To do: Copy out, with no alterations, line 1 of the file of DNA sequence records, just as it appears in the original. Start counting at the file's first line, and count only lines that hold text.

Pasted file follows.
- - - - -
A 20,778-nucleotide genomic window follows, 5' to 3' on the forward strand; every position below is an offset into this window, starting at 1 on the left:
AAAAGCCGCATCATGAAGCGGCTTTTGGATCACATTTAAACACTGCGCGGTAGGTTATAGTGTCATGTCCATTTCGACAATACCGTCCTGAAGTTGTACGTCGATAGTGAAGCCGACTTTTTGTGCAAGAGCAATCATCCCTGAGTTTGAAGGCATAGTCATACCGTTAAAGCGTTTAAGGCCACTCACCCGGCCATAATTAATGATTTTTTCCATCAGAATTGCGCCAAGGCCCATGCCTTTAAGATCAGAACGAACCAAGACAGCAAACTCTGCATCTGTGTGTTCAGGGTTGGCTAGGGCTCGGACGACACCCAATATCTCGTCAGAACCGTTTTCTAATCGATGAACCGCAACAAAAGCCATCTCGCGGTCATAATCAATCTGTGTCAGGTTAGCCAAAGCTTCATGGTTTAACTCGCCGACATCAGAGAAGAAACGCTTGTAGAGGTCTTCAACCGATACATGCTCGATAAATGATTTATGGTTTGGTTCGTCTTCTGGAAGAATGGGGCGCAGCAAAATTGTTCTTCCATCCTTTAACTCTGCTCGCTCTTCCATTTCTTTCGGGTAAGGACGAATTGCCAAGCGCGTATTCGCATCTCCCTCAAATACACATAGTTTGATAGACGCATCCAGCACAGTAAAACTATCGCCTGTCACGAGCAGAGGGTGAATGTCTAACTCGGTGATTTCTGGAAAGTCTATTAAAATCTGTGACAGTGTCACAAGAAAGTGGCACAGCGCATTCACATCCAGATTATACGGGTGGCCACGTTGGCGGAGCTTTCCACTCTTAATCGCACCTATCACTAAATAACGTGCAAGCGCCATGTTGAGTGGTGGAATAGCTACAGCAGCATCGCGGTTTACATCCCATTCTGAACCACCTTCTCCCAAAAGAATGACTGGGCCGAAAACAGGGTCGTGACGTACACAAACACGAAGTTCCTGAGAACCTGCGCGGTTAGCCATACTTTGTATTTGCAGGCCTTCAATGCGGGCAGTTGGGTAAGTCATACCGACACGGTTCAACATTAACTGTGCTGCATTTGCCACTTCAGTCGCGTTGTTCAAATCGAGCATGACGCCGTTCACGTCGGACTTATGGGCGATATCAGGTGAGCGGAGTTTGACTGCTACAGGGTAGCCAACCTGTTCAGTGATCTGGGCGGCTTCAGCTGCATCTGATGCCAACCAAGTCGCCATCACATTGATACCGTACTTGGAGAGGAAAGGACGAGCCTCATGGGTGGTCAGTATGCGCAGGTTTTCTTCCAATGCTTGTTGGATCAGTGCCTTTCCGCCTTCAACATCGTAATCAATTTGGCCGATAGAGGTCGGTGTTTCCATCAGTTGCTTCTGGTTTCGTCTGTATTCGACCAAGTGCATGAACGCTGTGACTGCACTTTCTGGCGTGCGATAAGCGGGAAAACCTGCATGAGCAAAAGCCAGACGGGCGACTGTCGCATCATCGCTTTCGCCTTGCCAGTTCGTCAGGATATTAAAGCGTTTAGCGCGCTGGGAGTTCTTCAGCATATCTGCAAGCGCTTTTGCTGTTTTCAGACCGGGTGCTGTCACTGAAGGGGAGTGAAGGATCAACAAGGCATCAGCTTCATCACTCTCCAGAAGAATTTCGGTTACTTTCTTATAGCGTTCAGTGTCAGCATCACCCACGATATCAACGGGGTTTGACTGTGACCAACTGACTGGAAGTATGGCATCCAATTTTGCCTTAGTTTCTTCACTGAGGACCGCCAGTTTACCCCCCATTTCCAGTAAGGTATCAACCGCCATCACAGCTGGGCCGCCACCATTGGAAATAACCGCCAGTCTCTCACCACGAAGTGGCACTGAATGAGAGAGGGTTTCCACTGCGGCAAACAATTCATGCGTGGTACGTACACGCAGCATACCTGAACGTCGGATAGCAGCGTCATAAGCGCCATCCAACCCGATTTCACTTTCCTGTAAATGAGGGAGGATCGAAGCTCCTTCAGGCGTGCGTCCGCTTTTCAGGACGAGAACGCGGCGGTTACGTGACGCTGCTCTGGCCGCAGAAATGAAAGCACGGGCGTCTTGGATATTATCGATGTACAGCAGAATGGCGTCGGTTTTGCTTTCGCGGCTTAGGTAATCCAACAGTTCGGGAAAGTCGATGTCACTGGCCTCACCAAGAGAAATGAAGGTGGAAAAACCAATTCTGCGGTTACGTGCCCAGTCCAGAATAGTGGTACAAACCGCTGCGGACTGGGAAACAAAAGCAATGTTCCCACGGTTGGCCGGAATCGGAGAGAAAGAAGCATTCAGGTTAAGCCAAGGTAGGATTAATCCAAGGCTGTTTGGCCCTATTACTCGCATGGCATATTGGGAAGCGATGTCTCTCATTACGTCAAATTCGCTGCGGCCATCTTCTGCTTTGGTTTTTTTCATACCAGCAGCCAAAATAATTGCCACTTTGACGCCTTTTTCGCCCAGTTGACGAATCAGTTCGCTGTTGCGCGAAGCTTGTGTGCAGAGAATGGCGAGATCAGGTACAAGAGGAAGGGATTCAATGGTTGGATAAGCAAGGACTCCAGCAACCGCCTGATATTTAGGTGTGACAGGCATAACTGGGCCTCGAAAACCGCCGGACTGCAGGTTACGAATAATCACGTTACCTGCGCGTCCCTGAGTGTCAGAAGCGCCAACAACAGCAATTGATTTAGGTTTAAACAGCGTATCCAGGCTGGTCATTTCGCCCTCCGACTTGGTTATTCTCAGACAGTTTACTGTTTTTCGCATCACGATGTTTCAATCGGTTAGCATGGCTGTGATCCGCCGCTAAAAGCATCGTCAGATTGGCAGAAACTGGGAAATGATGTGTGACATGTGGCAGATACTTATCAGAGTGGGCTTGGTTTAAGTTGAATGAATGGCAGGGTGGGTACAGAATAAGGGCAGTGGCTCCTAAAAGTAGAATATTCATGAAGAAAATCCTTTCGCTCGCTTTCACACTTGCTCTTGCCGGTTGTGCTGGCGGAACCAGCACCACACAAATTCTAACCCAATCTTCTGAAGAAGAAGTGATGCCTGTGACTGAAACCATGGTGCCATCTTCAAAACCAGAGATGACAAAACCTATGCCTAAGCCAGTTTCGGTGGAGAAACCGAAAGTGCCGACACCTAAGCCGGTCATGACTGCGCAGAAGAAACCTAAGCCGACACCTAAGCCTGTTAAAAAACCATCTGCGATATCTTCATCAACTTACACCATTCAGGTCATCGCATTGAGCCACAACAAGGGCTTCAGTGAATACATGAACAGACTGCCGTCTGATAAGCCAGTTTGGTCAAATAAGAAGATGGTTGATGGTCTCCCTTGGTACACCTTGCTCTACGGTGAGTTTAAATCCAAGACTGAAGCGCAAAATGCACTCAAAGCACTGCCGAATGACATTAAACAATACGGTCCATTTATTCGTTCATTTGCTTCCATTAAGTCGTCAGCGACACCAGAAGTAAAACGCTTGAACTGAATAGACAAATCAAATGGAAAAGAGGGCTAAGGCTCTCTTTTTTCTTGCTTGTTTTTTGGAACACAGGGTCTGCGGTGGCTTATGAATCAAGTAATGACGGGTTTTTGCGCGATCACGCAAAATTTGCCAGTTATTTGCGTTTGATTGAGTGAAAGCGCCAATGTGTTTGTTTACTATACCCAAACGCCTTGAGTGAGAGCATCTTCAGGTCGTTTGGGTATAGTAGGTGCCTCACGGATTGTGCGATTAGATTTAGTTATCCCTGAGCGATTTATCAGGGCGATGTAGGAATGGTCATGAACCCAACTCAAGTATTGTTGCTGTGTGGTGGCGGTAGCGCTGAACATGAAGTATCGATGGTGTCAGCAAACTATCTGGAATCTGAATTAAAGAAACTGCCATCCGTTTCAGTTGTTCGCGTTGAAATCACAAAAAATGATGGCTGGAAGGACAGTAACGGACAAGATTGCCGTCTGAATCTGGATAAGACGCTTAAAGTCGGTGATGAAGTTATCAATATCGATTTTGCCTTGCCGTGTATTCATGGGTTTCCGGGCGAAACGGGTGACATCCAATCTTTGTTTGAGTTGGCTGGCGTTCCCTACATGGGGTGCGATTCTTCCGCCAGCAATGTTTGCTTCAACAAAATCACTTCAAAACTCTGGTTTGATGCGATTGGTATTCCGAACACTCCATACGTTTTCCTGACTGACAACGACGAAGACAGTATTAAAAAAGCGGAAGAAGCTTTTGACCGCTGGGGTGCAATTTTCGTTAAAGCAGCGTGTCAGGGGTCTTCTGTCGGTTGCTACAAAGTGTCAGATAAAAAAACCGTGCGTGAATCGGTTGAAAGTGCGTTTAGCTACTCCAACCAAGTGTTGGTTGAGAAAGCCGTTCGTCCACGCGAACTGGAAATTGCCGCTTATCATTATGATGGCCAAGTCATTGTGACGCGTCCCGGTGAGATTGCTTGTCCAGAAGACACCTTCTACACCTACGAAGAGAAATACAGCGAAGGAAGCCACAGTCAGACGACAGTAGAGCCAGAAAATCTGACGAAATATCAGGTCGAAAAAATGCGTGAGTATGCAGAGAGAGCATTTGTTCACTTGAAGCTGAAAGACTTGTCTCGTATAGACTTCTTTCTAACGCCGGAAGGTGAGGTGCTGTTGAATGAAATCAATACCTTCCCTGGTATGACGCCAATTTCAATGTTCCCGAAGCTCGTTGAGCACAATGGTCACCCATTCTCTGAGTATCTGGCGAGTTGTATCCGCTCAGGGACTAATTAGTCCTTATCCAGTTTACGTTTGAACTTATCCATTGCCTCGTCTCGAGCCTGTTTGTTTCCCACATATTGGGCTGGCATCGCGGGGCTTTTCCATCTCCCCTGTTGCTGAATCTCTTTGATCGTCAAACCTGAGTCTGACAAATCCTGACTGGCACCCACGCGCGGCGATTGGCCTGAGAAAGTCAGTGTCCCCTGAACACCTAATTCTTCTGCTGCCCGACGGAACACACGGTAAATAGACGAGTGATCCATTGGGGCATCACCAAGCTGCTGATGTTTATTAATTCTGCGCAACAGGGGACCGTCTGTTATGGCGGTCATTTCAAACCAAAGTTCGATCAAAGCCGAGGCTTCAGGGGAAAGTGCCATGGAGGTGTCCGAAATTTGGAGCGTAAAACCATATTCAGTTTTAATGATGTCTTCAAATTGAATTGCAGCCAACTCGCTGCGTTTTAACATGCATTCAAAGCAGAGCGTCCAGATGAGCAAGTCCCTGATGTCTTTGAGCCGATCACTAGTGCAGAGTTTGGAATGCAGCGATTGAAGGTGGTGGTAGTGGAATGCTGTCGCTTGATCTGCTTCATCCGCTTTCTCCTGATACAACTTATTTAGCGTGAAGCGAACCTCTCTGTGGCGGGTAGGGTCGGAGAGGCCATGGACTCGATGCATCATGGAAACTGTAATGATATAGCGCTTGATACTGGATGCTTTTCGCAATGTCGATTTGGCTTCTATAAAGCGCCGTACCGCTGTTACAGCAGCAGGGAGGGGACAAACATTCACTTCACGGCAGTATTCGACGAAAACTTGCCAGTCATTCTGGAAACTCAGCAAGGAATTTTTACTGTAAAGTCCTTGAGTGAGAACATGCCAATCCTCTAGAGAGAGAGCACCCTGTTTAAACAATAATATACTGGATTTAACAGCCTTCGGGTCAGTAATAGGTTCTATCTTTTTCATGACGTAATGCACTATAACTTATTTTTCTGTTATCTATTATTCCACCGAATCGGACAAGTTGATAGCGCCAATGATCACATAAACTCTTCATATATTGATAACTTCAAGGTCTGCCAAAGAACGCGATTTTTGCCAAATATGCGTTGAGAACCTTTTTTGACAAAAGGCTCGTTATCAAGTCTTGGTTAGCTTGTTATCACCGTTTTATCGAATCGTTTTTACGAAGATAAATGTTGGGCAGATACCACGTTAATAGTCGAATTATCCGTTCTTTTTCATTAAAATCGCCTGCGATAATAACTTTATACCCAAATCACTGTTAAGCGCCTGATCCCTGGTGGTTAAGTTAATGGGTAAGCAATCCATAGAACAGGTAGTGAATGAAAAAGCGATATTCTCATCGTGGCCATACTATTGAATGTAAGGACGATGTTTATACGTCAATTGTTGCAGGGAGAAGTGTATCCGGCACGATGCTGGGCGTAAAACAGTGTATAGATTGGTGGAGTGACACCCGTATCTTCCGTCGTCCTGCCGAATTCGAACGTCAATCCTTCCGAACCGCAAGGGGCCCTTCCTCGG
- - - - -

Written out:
A 20,778-nucleotide genomic window follows, 5' to 3' on the forward strand; every position below is an offset into this window, starting at 1 on the left: